Despite voters rejecting local ballot measures in northern and southern parts of the state that would have increased debt to fund spending projects, local officials are bypassing voters to push through the measures anyway.
The Amarillo City Council voted Tuesday to spend roughly $5.5 million on buildings and land in the downtown warehouse district despite voters having soundly rejected the proposal.
Amarillo voters previously rejected a $275 million bond proposed to fund the majority of a $319 million downtown renovation plan. The $5.5 million was part of this proposal.
In an Amarillo City Council meeting, members said they would vote on a resolution that “declares the expectation to reimburse expenditures for purchasing property at 500 South Grant Street, 621 South Johnson Street, and 707 South Johnson Street … demolition of buildings, and site preparation with proceeds of future debt.”
The debt total from certificates of obligation expected to be issued are over $5.5 million, with a total cost of $6,965,336, once paid in full.
A memo attached to a city of Amarillo agenda says the $5,570,000 in debt would be paid off by taxpayers through ad valorem taxes and a “limited pledge” from Amarillo’s waterworks and sewer system.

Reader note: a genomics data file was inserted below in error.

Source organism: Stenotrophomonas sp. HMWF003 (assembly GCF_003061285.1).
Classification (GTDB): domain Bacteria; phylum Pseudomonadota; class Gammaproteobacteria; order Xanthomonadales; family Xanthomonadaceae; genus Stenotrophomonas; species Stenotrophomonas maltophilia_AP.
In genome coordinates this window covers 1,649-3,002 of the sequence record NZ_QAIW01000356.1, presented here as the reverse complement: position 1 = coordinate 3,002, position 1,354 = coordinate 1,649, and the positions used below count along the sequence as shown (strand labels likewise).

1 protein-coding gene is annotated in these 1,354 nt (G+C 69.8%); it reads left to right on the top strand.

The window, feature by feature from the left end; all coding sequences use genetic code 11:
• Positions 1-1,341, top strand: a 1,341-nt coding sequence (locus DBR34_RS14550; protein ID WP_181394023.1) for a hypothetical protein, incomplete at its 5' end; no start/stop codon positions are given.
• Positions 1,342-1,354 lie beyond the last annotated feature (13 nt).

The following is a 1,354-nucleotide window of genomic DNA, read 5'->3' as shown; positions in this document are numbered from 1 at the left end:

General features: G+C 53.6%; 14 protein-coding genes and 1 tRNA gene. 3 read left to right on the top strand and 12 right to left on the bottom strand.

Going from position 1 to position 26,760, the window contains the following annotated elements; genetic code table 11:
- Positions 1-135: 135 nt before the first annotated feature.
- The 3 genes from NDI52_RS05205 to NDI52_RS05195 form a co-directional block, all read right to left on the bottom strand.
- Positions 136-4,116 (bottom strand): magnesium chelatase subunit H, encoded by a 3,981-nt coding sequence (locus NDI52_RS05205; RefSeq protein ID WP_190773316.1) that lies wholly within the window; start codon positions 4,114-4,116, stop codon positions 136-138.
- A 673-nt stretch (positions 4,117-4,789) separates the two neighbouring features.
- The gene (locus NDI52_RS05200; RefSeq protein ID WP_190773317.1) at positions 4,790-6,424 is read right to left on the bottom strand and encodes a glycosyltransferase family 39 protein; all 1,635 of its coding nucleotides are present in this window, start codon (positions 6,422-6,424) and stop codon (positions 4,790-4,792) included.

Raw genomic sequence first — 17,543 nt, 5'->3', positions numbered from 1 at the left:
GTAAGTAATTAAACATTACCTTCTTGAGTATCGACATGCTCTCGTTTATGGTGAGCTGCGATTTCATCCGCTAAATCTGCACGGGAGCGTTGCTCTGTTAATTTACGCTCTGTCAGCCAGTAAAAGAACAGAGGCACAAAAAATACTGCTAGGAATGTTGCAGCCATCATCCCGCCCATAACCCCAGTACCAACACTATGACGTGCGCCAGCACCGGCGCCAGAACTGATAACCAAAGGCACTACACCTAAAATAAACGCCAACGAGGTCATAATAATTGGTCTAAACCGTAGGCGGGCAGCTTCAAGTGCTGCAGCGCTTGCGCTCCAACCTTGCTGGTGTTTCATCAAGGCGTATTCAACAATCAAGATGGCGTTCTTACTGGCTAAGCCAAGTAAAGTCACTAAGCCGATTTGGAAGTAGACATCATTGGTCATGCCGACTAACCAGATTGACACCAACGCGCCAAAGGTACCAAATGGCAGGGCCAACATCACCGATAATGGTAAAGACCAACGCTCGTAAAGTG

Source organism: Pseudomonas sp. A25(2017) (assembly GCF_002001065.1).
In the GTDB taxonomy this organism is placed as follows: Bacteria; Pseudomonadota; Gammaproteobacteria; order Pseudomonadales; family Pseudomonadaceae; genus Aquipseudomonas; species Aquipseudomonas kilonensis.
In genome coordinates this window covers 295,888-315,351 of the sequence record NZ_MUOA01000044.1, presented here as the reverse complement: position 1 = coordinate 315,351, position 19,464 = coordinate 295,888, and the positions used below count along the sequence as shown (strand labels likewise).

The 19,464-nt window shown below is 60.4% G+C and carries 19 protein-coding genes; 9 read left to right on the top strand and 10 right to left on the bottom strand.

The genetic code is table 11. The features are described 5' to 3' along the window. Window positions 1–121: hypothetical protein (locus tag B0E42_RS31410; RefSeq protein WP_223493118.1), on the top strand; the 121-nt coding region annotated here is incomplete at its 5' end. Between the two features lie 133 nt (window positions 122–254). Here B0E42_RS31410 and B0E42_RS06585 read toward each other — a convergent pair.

The city council’s plan is to turn an abandoned warehouse at 621 South Johnson into a new city hall. The existing city hall would be demolished and plans for renovating the downtown area and expanding the convention center would be implemented. A majority of voters, 62 percent, rejected these plans in a ballot proposition on Nov. 3.
Despite voter opposition, the city council approved the purchase of three properties on Grant and Johnson streets. The old Amarillo hardware building has been considered as a possible option to be converted into a new city hall.
The issuance of certificates of obligation of more than $1 million is still on the table according to a memo to city staff from City Manager Jared Miller.
The certificates would be issued in order to reimburse a developer’s request for improvements already made in the Greenways Public Improvement District.
Miller sent a memo to city staff saying the decision to propose the debt issuance came after a unanimous vote by the Greenways PID Advisory Board to approve the reimbursement request.
“To fund this reimbursement, City GO bond proceeds are being proposed as the funding mechanism with debt service payments for this issuance being paid by property owner PID assessments,” Miller wrote.